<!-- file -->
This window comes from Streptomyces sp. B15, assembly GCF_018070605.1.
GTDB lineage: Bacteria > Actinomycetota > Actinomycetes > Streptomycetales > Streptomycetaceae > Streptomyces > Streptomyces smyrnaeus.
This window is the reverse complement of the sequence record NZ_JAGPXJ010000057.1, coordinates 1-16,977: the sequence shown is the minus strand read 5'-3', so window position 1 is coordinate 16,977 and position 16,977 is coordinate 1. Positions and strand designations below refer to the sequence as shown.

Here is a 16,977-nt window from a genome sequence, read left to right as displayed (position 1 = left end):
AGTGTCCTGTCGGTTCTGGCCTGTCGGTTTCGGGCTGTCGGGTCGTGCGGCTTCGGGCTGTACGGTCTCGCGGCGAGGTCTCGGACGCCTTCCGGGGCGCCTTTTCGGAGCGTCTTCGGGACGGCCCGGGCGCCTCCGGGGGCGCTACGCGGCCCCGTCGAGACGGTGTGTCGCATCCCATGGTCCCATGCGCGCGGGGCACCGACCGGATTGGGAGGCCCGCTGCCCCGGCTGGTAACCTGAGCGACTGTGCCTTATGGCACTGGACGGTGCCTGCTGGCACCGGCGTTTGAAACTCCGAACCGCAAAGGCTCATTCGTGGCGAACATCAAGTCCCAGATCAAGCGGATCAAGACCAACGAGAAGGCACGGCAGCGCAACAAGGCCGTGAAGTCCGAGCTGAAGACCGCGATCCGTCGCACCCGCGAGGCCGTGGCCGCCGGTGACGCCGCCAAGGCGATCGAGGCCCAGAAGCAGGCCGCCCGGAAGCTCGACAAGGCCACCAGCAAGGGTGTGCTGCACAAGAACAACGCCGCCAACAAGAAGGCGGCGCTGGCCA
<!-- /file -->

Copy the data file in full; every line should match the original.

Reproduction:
This window comes from Streptomyces sp. B15, assembly GCF_018070605.1.
GTDB lineage: Bacteria > Actinomycetota > Actinomycetes > Streptomycetales > Streptomycetaceae > Streptomyces > Streptomyces smyrnaeus.
This window is the reverse complement of the sequence record NZ_JAGPXJ010000057.1, coordinates 1-16,977: the sequence shown is the minus strand read 5'-3', so window position 1 is coordinate 16,977 and position 16,977 is coordinate 1. Positions and strand designations below refer to the sequence as shown.

Here is a 16,977-nt window from a genome sequence, read left to right as displayed (position 1 = left end):
AGTGTCCTGTCGGTTCTGGCCTGTCGGTTTCGGGCTGTCGGGTCGTGCGGCTTCGGGCTGTACGGTCTCGCGGCGAGGTCTCGGACGCCTTCCGGGGCGCCTTTTCGGAGCGTCTTCGGGACGGCCCGGGCGCCTCCGGGGGCGCTACGCGGCCCCGTCGAGACGGTGTGTCGCATCCCATGGTCCCATGCGCGCGGGGCACCGACCGGATTGGGAGGCCCGCTGCCCCGGCTGGTAACCTGAGCGACTGTGCCTTATGGCACTGGACGGTGCCTGCTGGCACCGGCGTTTGAAACTCCGAACCGCAAAGGCTCATTCGTGGCGAACATCAAGTCCCAGATCAAGCGGATCAAGACCAACGAGAAGGCACGGCAGCGCAACAAGGCCGTGAAGTCCGAGCTGAAGACCGCGATCCGTCGCACCCGCGAGGCCGTGGCCGCCGGTGACGCCGCCAAGGCGATCGAGGCCCAGAAGCAGGCCGCCCGGAAGCTCGACAAGGCCACCAGCAAGGGTGTGCTGCACAAGAACAACGCCGCCAACAAGAAGGCGGCGCTGGCCA